After a Social Security Disability hearing, one of the most difficult aspects is waiting for the hearing decision to arrive in the mail.

What The Disability Hearing Outcomes Are and What They Mean

There are generally three possible hearing decision outcomes:

A Fully Favorable hearing decision is an approval of disability benefits by the judge that heard your case, and generally grants a disability onset date that is in agreement with the onset date alleged (or claimed) by the claimant.

A Partially Favorable hearing decision is a partial approval of disability benefits by the judge that heard your case; however, it is different from a Fully Favorable decision because the administrative law judge (ALJ) has changed some aspect of your claim. In other words, the ALJ may have granted disability benefits starting at a later date than you claimed as your disability onset date, or perhaps the judge might have approved your claim for only a “closed period” of benefits instead of ongoing disability benefits.

An Unfavorable hearing decision is a denial of disability benefits and disapproval of your claim by the judge that heard your case.

An Unfavorable Decision Does Not Have To Be The End of The Line

What happens if you do not receive a Fully Favorable hearing decision? You have the right to file an appeal with the Appeals Council OR to file a new application for benefits; however, you cannot do both, you must choose to appeal the hearing decision or to file a new application.1 The decision to file a new application or to file an appeal with the Appeals Council is case-specific and something that will be discussed between you and your representative.

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Filing An Appeal Of An Unfavorable Decision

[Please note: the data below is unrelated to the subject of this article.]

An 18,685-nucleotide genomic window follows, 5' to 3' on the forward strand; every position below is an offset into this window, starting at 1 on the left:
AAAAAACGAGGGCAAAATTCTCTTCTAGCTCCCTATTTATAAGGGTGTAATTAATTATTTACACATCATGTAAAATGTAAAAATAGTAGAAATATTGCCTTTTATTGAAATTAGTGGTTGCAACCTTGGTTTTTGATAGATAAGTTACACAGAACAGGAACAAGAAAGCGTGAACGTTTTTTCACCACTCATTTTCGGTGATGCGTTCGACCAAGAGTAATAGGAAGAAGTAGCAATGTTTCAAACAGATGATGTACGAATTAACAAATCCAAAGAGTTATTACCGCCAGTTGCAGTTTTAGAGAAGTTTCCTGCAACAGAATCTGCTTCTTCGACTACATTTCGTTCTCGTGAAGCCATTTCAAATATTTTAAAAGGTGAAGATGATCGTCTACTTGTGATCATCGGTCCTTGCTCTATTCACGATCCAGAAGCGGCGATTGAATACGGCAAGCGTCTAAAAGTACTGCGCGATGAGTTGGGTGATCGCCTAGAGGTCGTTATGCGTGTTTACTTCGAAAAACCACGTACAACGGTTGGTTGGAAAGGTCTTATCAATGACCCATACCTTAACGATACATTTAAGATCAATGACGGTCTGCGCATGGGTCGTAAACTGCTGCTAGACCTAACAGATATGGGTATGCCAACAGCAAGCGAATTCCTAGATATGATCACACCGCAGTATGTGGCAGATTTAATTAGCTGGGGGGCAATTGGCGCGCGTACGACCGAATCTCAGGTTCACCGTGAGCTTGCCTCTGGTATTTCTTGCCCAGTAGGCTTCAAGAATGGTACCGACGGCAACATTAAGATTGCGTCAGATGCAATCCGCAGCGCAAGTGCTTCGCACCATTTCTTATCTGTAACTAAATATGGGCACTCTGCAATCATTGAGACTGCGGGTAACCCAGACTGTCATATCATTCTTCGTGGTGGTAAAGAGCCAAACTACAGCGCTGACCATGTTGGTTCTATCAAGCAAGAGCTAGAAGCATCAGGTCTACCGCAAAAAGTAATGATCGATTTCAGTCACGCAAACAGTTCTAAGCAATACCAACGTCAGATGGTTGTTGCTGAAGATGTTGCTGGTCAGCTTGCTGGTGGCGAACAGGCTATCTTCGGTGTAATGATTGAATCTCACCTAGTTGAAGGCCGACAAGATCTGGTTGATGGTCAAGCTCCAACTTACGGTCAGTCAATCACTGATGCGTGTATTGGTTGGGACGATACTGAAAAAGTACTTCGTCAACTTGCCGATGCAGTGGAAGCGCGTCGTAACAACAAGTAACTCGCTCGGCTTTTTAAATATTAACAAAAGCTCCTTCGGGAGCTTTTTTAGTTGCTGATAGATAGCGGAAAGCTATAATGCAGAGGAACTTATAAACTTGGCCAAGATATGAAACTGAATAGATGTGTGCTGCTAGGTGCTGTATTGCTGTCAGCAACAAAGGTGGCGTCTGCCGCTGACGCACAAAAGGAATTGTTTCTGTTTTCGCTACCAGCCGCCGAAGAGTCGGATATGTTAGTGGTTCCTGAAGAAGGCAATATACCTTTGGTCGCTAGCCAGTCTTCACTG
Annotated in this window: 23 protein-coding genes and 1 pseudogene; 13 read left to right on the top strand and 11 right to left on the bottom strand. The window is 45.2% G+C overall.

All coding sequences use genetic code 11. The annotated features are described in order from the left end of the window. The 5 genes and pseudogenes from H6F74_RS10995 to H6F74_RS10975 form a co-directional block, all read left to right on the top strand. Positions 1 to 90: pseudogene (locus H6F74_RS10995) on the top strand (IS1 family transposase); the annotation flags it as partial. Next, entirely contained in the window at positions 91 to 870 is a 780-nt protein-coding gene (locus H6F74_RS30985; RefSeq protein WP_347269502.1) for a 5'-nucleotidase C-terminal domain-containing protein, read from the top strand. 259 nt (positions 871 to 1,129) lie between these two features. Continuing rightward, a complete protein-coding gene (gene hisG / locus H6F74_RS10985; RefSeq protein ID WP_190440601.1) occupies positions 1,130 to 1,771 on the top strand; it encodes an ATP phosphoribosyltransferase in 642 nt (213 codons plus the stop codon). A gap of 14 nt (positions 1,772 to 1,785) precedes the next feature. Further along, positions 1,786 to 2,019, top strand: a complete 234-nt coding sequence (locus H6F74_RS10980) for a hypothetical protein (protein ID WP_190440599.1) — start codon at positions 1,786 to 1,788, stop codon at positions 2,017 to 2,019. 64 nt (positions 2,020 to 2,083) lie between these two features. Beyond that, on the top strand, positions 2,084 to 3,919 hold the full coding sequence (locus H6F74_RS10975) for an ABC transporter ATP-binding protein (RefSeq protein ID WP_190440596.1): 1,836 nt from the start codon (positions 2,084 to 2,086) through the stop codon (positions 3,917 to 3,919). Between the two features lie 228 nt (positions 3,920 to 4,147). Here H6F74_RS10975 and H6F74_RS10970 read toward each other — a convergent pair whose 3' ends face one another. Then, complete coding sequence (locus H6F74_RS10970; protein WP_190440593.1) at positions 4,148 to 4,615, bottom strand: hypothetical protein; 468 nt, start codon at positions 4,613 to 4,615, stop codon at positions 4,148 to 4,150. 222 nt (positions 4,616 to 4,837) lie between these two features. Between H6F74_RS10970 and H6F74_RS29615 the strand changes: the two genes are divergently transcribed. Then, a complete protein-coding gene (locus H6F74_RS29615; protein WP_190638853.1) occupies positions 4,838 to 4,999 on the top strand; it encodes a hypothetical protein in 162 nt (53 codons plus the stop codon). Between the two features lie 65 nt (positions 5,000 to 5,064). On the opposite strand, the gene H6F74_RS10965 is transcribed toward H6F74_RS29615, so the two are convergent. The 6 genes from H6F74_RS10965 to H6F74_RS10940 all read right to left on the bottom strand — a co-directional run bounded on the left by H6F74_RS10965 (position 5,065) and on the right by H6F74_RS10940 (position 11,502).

If you choose to file an appeal with the Appeals Council you have sixty (60) days from the date of the hearing decision in which to file an appeal. You should file a Social Security Form HA-520 Request for Review of Decision/Order of Administrative Law Judge, as well as a statement explaining why you disagree with the Judge’s decision.

If your representative is appealing for you, this should be done on your behalf, by your representative. The appeal form and statement should be filed with the Appeals Council at 5107 Leesburg Pike, Falls Church, VA 22041, as well as with your local SSA office. Once the appeal has been filed the Appeals Council will either review your claim/appeal or deny your request for review. Currently, it typically takes 15-18 months for the Appeals Council to make a decision and to mail the decision out to you and/or your representative.

About Citizens Disability, LLC:

Since 2010, Citizens Disability has been America’s premier Social Security Disability institution. Our mission is to give a voice to the millions of Americans who are disabled and unable to work, helping them receive the Social Security Disability benefits to which they may be entitled.

[1] There are a few, rare exceptions to this regulation that might allow a claimant to file an appeal with the Appeals Council and a new application simultaneously. This should be discussed with your representative.

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